Cleansing Fire

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Zeal for Thy House Will Consume Me – Part V: Inside the House of God

April 7th, 2011, Promulgated by Diane Harris

Summary to date:

In this fifth part of the St. Januarius / OLOL / Fr. Robert Ring saga, we go back inside the church. The time frame is early calendar 2010. The organ had been threatened to be sold in October 2009 for less than 4 cents on the dollar (but is still there), parishioners have been forbidden to discuss at Care of the Community meetings most all the subjects on which they were polled and issues they had raised. A confirming survey by the Newsletter It Really Matters showed 3:1 opposition to selling the organ or radically modifying the St. Jan’s sanctuary (although there are repair projects for which funds would be welcome). The actual donor still has not been revealed although there had been rumors that it was the Wegman Family for a memorial to Bob Wegman, and that their donation was $300,000. Meanwhile, a non-Catholic, whom Fr. Ring was allowing to be an Extraordinary Eucharistic Minister, had been permitted to take the pulpit at Mass to rouse support for the pastor, just three days after that individual, “DS”, had sent a letter accusing parishioners who were trying to save their Sanctuary of being “KKK.”

Abuse of Mandaters?

Something else had happened in December, 2009 besides the Newsletter survey. Fr. Daniel Condon, Chancellor of the Rochester Diocese, had met with Fr. Ring and the Pastoral Council of OLOL and given the council members the names of all the 174 mandaters (over 100 were from St. Jan’s) who had an action in Rome to prevent merger of the parishes. (More on that Rome action in future Zeal posts).

The names, which had been confidential until that point (except to the Bishop who has a right to know) were distributed among council members allowing them to pressure mandaters to revoke their mandates. It was seen by most mandaters affected as an interference in their exercising their canon law rights. It was seen as divisive in the life of a parish, a power abuse by clergy, improper behavior by the laity, and an attempt to intimidate, coerce and suppress.  Moreover, it is believed to be an illegitimate violation of privacy (Canon 220).

Many mandaters happened to also oppose the Sanctuary changes. Some non-mandaters also opposed the renovations. Although there was no canon law action at that time regarding the Sanctuary renovation, distribution of mandaters’ contact information was interpreted as trying to martial pro-demolition support or to remove opposition.

A member of council from St. Jan’s, “PR”, was a big supporter of Fr. Ring and of the Sanctuary changes he wanted, thus many calls and contacts were made by her to exert pressure to revoke mandates. Most of the intimidation effort was unsuccessful, and some who were contacted resented the intrusion, which further deepened the divisions in OLOL and at St. Jan’s. (Note: we carefully identify the person as a member of council from St. Jan’s, but not as a representative from St. Jan’s. Many members are hand-picked by Fr. Ring and not subject to parishioner selection or voting. Others have been nominated but not considered. Still others may be picked by lot. In a future posting we will discuss Fr. Ring’s removing from positions like Parish Council those who disagree with him. Parish Council is advisory only and holds no power of its own. Repeated unanimous votes by Parish Council are one indication that it may not only have no power of its own, but perhaps also no opinions of its own.)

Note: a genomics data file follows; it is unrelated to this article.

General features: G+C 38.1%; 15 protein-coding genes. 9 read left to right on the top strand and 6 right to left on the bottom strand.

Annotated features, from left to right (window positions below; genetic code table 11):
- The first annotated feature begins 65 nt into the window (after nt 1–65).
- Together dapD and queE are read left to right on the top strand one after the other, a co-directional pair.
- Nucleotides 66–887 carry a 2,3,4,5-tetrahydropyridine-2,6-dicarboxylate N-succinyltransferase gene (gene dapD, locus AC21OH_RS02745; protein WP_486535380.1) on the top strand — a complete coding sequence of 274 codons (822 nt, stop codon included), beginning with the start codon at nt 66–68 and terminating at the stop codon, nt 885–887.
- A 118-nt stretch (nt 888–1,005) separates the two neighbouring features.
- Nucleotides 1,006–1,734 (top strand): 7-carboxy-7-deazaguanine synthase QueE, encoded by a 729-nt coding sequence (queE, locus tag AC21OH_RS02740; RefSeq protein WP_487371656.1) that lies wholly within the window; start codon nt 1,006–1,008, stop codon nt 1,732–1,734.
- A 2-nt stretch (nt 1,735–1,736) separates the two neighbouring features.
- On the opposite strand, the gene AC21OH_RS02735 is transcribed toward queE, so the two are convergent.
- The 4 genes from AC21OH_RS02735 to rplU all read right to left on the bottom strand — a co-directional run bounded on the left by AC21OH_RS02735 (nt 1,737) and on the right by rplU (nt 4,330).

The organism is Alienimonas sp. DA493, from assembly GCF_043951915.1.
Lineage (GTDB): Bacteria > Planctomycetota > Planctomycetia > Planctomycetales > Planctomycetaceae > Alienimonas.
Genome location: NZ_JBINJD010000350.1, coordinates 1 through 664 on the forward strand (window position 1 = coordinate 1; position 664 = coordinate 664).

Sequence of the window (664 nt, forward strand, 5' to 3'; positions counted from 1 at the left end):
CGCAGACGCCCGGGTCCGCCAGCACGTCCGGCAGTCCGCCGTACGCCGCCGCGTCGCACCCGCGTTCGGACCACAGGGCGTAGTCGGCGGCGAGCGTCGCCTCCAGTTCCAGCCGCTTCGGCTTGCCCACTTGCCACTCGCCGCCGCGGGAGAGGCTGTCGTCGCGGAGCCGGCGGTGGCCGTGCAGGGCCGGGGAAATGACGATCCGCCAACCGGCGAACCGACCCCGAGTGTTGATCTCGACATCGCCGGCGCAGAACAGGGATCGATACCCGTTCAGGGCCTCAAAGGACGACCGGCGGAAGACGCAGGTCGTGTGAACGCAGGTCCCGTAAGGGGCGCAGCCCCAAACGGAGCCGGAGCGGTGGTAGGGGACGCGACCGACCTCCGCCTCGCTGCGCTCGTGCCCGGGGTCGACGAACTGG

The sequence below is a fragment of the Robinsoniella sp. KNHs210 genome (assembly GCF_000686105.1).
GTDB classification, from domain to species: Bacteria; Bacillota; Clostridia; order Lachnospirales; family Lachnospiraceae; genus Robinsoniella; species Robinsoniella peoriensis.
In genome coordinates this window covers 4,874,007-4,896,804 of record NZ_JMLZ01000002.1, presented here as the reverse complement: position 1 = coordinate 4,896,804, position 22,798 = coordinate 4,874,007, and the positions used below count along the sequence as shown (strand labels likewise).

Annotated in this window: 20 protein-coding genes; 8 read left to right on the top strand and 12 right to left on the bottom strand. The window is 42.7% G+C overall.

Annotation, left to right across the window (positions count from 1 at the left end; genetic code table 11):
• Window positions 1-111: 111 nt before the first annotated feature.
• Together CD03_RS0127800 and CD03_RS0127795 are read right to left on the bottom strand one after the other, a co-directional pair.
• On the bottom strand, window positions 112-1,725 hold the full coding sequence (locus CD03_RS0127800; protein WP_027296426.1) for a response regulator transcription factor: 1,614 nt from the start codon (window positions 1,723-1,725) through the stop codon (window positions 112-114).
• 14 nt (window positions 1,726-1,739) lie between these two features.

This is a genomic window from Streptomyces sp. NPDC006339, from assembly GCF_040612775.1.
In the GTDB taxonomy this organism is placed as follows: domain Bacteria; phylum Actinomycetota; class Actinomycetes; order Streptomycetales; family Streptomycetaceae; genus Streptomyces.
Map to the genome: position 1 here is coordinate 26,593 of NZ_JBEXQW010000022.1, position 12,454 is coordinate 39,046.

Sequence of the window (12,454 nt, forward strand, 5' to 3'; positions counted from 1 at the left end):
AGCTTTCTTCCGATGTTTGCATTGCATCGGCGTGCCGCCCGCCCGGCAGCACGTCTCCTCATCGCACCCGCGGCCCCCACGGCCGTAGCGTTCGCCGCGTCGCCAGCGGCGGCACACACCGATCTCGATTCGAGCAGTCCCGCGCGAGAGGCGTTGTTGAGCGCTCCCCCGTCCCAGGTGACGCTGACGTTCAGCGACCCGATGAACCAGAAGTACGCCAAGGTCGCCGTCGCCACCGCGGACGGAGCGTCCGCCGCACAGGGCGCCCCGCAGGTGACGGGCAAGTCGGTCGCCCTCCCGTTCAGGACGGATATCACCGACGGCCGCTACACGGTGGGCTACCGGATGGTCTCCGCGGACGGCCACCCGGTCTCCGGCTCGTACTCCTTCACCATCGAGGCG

Liturgical Excuses

In early 2010 there were a few meetings at St. Jan’s and copies of excerpts from “Living Stones” were handed out, with supposed liturgical arguments for the demolition. These meetings were not opportunities for any meaningful discussion, and the liturgical arguments were irrelevant to what was happening, yet tried to create an impression of valid defense for the radical renovation.  Amusingly, in the materials distributed, there was even an argument in favor of pipe organs!

Architectural Renderings

In approximately February/March 2010, for the first time “architectural drawings” were put on display for a while in the parish center. People supposedly could “make comments.” Those who opposed the renovations were unlikely to suggest minor improvements; thus, input would have been biased; major objection did not seem a possibility. Moreover, there had been no indication that comments would be treated as a survey or as voting. But Fr. Ring would later report that his survey showed 74% support for the project!

To many folks, it was a meaningless claim and not credible, since 1) viewing the drawings wasn’t positioned as a vote, so mostly those who did support the project were likely to make comments, 2) Fr. Ring never revealed how many people had viewed the drawings, or made comments or what was the nature of what he defined as “support”, 3) how did he prevent any ‘duplicate voting’ ? and 4) what was the nature of comments given?  It clearly appeared to be an “after the fact” interpretation, with the viewing of drawings results being called meaningful support, but with no statistical basis. If nearly three-quarters  (74%) were really  in favor of the Sanctuary renovation, was that 3 people out of 4?  Or 74 out of 100? Who knows?